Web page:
Undiscovered by many, adventures in Guyana are accessible to everyone from travellers seeking soft adventure to those who prefer an adrenaline rush. From hikes, treks, and mountain biking and paddling excursions suited for all levels of fitness, to jungle survival trips into the heart of the Amazon, caiman tagging, mountain climbing, and 4×4 safaris though Guyana’s rainforest and mountains, Guyana is yours to explore.
Hikes & Treks
Guyana’s mountains, rainforests and golden savannahs make up the ideal landscape for some of the most amazing hikes and treks you will find in South America. If you are an experienced hiker, try the more challenging ones like Makarapan Mountain or the Kaieteur Overland Tour. For those who want similar experiences but with less grit, then Guyana has got you covered with more soft adventure hikes like the Iwokrama Forest Trail, Surama nature hike and Saddle Mountain trail.
If you love heading out where the asphalt ends and exploring double track trails, then a safari in Guyana is just want you need. Guyana’s many trails are ideal for an off-road adventure via 4×4 vehicles or dirt bikes. Don’t worry if you’re not into self-guided excursions. The country has five major safari events each year, where expert-led caravans explore different rugged regions over several days or weeks. Pit stops in Indigenous villages, riverside camps and eco-lodges are some of the major highlights that give you a glimpse into local life in the remote pockets of Guyana.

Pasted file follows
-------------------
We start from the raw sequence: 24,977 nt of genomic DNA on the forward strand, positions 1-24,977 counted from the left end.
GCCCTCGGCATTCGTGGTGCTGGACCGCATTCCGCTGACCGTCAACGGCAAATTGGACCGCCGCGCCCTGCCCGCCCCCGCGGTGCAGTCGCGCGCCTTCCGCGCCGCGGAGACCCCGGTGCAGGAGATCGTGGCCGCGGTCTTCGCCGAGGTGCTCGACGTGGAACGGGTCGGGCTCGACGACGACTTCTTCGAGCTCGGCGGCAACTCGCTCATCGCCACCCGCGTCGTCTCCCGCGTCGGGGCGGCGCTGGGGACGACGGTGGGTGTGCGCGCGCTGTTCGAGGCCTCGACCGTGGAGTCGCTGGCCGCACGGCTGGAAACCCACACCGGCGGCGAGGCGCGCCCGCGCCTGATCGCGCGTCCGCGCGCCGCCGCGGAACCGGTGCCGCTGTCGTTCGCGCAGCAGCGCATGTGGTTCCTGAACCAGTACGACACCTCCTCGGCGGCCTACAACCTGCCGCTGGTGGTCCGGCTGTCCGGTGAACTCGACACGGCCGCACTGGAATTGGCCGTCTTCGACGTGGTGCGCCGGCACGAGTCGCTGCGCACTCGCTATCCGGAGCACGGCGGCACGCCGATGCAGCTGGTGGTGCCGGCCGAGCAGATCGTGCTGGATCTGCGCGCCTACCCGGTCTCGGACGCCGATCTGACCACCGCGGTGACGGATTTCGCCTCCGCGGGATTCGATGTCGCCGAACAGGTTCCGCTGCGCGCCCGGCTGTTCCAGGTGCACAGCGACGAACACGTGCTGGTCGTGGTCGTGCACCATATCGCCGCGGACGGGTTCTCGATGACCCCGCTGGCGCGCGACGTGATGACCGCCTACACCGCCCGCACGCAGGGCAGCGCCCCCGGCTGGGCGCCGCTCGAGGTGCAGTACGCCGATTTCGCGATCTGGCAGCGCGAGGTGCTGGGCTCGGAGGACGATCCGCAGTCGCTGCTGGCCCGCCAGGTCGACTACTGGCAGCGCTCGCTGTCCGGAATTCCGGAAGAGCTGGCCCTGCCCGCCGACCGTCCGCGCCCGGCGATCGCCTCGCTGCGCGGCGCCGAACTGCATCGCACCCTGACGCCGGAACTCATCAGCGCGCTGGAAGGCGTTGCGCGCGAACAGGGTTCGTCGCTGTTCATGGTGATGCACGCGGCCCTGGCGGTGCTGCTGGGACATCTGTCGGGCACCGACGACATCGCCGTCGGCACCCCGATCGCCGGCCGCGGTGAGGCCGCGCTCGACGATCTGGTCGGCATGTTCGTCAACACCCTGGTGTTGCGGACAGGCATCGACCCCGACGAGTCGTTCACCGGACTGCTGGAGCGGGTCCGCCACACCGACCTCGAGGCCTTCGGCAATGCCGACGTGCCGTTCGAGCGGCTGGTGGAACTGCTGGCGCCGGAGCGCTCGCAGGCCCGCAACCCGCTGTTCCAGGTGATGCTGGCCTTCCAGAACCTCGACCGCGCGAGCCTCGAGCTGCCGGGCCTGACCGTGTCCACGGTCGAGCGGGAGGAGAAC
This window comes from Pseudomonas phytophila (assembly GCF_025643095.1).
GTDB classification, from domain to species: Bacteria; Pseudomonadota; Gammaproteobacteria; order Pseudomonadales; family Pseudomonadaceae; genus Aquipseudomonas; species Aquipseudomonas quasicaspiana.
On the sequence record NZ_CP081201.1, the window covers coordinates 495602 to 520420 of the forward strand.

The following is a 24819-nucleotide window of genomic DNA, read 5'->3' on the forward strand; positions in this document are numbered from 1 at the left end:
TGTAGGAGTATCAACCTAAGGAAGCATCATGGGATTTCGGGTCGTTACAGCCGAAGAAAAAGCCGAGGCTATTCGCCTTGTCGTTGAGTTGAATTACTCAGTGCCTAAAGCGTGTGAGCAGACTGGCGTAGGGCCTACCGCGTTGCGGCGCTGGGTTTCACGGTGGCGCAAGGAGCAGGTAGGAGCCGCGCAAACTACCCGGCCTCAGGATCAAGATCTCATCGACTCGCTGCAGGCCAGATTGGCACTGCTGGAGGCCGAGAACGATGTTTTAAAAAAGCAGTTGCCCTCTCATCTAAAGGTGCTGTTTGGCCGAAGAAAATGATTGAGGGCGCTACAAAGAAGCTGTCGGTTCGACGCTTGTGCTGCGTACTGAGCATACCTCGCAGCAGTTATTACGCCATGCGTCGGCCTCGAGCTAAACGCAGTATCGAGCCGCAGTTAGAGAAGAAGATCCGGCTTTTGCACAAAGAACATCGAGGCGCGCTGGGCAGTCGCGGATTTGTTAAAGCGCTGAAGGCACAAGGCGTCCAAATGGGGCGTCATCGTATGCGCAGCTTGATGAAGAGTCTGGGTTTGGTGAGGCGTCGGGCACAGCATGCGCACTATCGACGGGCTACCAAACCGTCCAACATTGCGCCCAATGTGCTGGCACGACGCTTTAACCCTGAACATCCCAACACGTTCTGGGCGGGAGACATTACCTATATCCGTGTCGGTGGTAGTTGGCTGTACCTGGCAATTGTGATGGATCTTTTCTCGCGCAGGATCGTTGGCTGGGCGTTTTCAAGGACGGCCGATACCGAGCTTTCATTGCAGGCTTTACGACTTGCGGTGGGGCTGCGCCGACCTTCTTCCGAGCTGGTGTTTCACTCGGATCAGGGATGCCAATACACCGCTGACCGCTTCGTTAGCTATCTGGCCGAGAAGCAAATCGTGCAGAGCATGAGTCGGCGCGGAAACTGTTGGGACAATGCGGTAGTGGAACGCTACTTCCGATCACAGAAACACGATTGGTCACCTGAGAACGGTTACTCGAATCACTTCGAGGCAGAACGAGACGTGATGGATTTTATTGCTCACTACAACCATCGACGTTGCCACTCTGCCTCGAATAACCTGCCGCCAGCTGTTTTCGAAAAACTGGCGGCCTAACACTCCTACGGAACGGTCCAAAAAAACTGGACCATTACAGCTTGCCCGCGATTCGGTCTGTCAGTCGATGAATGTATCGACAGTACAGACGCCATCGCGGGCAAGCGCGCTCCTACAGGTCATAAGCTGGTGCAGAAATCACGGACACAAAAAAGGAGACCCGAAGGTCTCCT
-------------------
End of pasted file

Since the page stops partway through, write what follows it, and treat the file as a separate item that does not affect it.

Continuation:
With a maze of rivers and creeks crisscrossing the country, there is no lack of river adventure in Guyana. Many of the waterways are perfect for canoeing, kayaking, island resort hopping and river trips. Most are used as trade and transportation routes as well. And some have only been explored by Indigenous peoples and a few of Guyana’s most adventurous outfitters.
The South Rupununi region of Guyana is the country’s answer to the Wild West. A historic area, it has been home to some of the world’s largest and oldest cattle ranches. The local vaquero (cowboy) culture and traditions still exist and, fortunately, you can be a part of it. Stay at one of the working ranches and saddle up to the help the vaqueros shepherd the cattle from horseback, clean and feed them, and work in the adjoining farms. It is the best way to temporarily detach yourself from city life and enjoy a different pace of life and the serenity of a working ranch, while improving your horse-riding skills.
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The moniker of ‘Land of Many Waters’ is especially relevant for anglers who travel in search of the world’s largest fish. Guyana has over 900 species of fish, including the largest scaled freshwater fish in the world – the arapaima – and scores of others like the payara, pacu, tarpon, bashu, chimara and lukanani. Fishing for most of these, especially protected species like the arapaima, is strictly catch and release in Guyana.